Coronavirus: Social media 'spreading virus conspiracy theories'" width="976" height="549">
YouTube has banned all conspiracy theory videos falsely linking coronavirus symptoms to 5G networks
Unregulated social media platforms like Facebook and YouTube may present a health risk to the UK because they are spreading conspiracy theories about coronavirus. That's the conclusion of a peer-reviewed study published in the journal Psychological Medicine, which finds people who get their news from social media sources are more likely to break lockdown rules. The research team from Kings College London suggests social media news sites may need to do more to regulate misleading content.
"One wonders how long this state of affairs can be allowed to persist while social media platforms continue to provide a worldwide distribution mechanism for medical misinformation," the report concludes.The study analysed surveys conducted across Britain in April and May this year.
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People were asked if they believed a number of conspiracy theories relating to Covid-19: that the virus was made in a laboratory, that death and infection figures were being manipulated by the authorities, that symptoms were linked to 5G radiation or that there was no hard evidence the virus even exists. None of these theories has any basis in verifiable fact.
Those who believed such conspiracies were significantly more likely to get their news from unregulated social media. For example, 56% of people who believe that there's no hard evidence coronavirus exists get a lot of their information from Facebook, compared with 20% of those who reject the conspiracy theory. Sixty percent of those who believe there is a link between 5G and Covid-19 get a fair amount or great deal of their information on the virus from YouTube. Only 14% of those who reject the theory are regular YouTube users.
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And 45% of people who believe Covid-19 deaths are being exaggerated by the authorities get a lot of their news on the virus from Facebook, more than twice the 19% of non-believers who say the same."There was a strong positive relationship between use of social media platforms as sources of knowledge about Covid-19 and holding one or more conspiracy beliefs," the study finds. "YouTube had the strongest association with conspiracy beliefs, followed by Facebook." The research also found that people who have left home with possible Covid-19 symptoms were more than twice or three times as likely than those who haven't to get information about the virus from Facebook or YouTube.People that admitted having had family or friends visit them at home were also much more likely to get their information about coronavirus from social media than those who have stuck by the rules.The researchers conclude that there is a strong link between belief in conspiracy theories about the virus and risky behaviour during restrictions imposed to prevent its spread.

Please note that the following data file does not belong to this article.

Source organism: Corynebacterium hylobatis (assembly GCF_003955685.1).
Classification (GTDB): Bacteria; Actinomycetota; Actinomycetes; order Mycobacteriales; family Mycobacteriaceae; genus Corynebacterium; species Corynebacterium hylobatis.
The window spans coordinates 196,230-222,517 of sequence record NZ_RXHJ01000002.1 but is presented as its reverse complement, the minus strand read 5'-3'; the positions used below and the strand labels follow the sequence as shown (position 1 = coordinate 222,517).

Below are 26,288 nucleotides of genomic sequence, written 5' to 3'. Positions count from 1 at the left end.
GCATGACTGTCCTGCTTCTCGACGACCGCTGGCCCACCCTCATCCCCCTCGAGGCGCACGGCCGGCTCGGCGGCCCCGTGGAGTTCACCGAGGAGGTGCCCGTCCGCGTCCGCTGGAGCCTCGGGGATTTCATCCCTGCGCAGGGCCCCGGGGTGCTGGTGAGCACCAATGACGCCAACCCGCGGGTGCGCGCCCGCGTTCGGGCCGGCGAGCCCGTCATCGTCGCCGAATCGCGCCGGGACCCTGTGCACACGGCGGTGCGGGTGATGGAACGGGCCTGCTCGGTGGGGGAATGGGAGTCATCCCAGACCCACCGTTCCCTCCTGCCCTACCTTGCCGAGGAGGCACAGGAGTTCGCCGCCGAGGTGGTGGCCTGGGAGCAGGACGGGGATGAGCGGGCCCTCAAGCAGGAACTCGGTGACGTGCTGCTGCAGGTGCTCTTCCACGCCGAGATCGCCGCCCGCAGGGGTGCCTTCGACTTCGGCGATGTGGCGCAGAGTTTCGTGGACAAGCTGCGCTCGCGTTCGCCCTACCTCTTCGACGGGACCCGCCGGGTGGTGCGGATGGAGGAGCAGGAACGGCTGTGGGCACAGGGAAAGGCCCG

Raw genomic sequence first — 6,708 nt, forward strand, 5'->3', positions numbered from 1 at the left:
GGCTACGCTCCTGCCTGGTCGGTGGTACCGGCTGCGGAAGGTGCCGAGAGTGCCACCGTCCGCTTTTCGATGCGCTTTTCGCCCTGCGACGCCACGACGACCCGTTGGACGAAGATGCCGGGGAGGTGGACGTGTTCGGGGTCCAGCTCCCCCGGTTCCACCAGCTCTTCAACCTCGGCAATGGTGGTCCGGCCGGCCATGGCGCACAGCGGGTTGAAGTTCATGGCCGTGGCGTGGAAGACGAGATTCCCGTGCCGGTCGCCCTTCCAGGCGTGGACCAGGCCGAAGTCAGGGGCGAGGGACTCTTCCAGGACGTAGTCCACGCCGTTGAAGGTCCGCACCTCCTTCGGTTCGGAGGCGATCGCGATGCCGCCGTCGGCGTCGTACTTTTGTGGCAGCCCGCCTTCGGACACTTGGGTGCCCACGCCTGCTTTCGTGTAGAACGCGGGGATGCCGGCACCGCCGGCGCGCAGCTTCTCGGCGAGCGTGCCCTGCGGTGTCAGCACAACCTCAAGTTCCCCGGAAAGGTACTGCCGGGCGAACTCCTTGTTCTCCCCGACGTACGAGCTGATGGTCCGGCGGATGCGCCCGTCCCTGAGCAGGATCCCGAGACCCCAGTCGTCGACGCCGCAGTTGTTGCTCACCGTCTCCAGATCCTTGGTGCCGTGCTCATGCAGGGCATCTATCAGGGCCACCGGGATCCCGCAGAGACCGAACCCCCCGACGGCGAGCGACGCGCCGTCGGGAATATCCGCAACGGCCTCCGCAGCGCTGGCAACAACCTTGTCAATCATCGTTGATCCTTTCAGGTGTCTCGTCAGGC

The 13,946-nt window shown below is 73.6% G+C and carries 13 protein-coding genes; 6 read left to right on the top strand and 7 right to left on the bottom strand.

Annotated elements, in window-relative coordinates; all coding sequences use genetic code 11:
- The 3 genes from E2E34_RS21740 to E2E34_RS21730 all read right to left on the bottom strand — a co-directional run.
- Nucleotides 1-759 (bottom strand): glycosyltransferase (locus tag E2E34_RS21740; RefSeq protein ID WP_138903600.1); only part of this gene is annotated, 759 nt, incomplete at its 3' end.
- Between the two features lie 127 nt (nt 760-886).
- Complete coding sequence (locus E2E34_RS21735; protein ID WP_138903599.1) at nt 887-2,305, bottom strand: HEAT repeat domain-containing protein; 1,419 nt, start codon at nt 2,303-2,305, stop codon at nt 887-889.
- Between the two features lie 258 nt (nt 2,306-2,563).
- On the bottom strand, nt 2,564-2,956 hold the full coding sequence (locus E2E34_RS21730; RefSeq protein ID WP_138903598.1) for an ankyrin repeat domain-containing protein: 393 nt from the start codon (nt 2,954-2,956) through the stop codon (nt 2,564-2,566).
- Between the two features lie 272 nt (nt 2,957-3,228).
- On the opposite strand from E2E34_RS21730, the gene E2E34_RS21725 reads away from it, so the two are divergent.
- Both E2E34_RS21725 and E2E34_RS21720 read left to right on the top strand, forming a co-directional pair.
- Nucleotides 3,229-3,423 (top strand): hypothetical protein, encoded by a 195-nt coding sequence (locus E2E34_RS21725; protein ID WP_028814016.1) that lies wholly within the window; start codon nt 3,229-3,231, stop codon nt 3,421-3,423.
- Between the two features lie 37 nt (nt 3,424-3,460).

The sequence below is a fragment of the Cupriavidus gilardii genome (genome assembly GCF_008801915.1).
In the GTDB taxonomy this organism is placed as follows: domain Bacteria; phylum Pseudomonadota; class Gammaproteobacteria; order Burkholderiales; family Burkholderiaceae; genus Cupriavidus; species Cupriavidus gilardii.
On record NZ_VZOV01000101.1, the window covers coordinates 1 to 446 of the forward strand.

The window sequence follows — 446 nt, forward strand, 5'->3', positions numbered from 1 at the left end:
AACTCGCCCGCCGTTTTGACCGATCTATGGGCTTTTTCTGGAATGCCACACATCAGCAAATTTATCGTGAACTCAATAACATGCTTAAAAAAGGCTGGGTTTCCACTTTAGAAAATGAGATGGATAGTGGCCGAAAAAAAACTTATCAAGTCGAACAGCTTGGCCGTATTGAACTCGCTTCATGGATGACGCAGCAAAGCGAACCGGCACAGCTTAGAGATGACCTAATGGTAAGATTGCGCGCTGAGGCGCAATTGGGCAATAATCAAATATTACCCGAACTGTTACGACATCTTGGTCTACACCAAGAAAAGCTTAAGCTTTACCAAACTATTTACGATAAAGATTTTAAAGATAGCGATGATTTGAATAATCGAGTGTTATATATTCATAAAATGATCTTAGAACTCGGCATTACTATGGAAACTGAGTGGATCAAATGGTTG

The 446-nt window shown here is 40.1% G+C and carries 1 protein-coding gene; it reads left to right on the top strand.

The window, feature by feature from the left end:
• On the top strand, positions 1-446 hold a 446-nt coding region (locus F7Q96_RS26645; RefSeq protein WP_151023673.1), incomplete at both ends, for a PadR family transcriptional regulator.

"Conspiracy beliefs act to inhibit health-protective behaviours," the study concludes, and "social media act as a vector for such beliefs."
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The report notes that when misinformation about Covid-19 was propagated by conspiracy theorist David Icke on ITV and the local London Live TV station, the UK broadcasting regulator Ofcom intervened. ITV was told Mr Icke's remarks were "ill-judged" and "risked undermining viewers' trust in advice from public authorities and scientific evidence". London Live was sanctioned for content which "had the potential to cause significant harm to viewers". YouTube and Facebook also deleted Mr Icke's official channels from their platforms and social networks insist they have made efforts to bring fake news about the coronavirus under control.The study will be seized upon by those who believe social media companies like Facebook and YouTube owners Google should do more to control the publication of false information.
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